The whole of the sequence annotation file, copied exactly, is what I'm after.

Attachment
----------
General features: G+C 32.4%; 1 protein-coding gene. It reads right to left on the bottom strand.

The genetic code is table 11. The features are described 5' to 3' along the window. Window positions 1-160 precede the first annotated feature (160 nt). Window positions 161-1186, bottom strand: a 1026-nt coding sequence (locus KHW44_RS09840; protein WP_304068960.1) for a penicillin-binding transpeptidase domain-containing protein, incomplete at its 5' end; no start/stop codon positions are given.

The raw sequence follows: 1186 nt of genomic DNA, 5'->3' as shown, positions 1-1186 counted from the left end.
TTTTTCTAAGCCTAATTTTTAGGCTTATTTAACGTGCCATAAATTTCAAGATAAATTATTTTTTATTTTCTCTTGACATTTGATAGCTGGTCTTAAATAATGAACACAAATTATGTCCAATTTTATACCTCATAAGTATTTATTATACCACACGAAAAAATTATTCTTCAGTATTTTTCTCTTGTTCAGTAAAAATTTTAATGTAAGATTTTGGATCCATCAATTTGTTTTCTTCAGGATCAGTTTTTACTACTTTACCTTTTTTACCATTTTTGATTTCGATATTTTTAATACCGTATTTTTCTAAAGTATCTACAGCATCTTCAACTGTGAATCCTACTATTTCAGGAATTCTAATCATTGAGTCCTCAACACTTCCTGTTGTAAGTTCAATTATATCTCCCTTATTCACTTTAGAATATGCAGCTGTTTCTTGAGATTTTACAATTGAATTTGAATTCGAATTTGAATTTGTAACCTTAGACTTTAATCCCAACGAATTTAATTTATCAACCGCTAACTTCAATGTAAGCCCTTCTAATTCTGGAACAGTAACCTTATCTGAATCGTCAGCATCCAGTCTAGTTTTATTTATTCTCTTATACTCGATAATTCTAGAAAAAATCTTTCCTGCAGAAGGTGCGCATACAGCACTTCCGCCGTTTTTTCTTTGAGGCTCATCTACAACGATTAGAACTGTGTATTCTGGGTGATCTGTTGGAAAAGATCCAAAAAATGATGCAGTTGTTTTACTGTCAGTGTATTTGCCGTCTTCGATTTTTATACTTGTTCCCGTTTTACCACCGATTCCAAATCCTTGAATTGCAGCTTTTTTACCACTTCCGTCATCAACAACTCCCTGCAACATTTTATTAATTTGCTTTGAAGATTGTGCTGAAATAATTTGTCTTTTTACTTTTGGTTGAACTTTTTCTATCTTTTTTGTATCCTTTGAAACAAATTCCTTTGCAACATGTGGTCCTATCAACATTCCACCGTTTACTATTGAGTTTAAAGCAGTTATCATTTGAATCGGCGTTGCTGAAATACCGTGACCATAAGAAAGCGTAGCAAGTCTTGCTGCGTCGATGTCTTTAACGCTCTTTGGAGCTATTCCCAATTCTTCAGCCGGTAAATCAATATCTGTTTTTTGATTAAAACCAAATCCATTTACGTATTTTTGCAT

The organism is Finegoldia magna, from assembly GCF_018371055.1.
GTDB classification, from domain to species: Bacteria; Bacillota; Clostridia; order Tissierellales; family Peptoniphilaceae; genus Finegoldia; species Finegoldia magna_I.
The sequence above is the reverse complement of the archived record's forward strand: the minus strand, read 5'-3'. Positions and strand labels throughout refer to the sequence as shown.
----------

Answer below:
General features: G+C 32.4%; 1 protein-coding gene. It reads right to left on the bottom strand.

The genetic code is table 11. The features are described 5' to 3' along the window. Window positions 1-160 precede the first annotated feature (160 nt). Window positions 161-1186, bottom strand: a 1026-nt coding sequence (locus KHW44_RS09840; protein WP_304068960.1) for a penicillin-binding transpeptidase domain-containing protein, incomplete at its 5' end; no start/stop codon positions are given.

The raw sequence follows: 1186 nt of genomic DNA, 5'->3' as shown, positions 1-1186 counted from the left end.
TTTTTCTAAGCCTAATTTTTAGGCTTATTTAACGTGCCATAAATTTCAAGATAAATTATTTTTTATTTTCTCTTGACATTTGATAGCTGGTCTTAAATAATGAACACAAATTATGTCCAATTTTATACCTCATAAGTATTTATTATACCACACGAAAAAATTATTCTTCAGTATTTTTCTCTTGTTCAGTAAAAATTTTAATGTAAGATTTTGGATCCATCAATTTGTTTTCTTCAGGATCAGTTTTTACTACTTTACCTTTTTTACCATTTTTGATTTCGATATTTTTAATACCGTATTTTTCTAAAGTATCTACAGCATCTTCAACTGTGAATCCTACTATTTCAGGAATTCTAATCATTGAGTCCTCAACACTTCCTGTTGTAAGTTCAATTATATCTCCCTTATTCACTTTAGAATATGCAGCTGTTTCTTGAGATTTTACAATTGAATTTGAATTCGAATTTGAATTTGTAACCTTAGACTTTAATCCCAACGAATTTAATTTATCAACCGCTAACTTCAATGTAAGCCCTTCTAATTCTGGAACAGTAACCTTATCTGAATCGTCAGCATCCAGTCTAGTTTTATTTATTCTCTTATACTCGATAATTCTAGAAAAAATCTTTCCTGCAGAAGGTGCGCATACAGCACTTCCGCCGTTTTTTCTTTGAGGCTCATCTACAACGATTAGAACTGTGTATTCTGGGTGATCTGTTGGAAAAGATCCAAAAAATGATGCAGTTGTTTTACTGTCAGTGTATTTGCCGTCTTCGATTTTTATACTTGTTCCCGTTTTACCACCGATTCCAAATCCTTGAATTGCAGCTTTTTTACCACTTCCGTCATCAACAACTCCCTGCAACATTTTATTAATTTGCTTTGAAGATTGTGCTGAAATAATTTGTCTTTTTACTTTTGGTTGAACTTTTTCTATCTTTTTTGTATCCTTTGAAACAAATTCCTTTGCAACATGTGGTCCTATCAACATTCCACCGTTTACTATTGAGTTTAAAGCAGTTATCATTTGAATCGGCGTTGCTGAAATACCGTGACCATAAGAAAGCGTAGCAAGTCTTGCTGCGTCGATGTCTTTAACGCTCTTTGGAGCTATTCCCAATTCTTCAGCCGGTAAATCAATATCTGTTTTTTGATTAAAACCAAATCCATTTACGTATTTTTGCAT

The organism is Finegoldia magna, from assembly GCF_018371055.1.
GTDB classification, from domain to species: Bacteria; Bacillota; Clostridia; order Tissierellales; family Peptoniphilaceae; genus Finegoldia; species Finegoldia magna_I.
The sequence above is the reverse complement of the archived record's forward strand: the minus strand, read 5'-3'. Positions and strand labels throughout refer to the sequence as shown.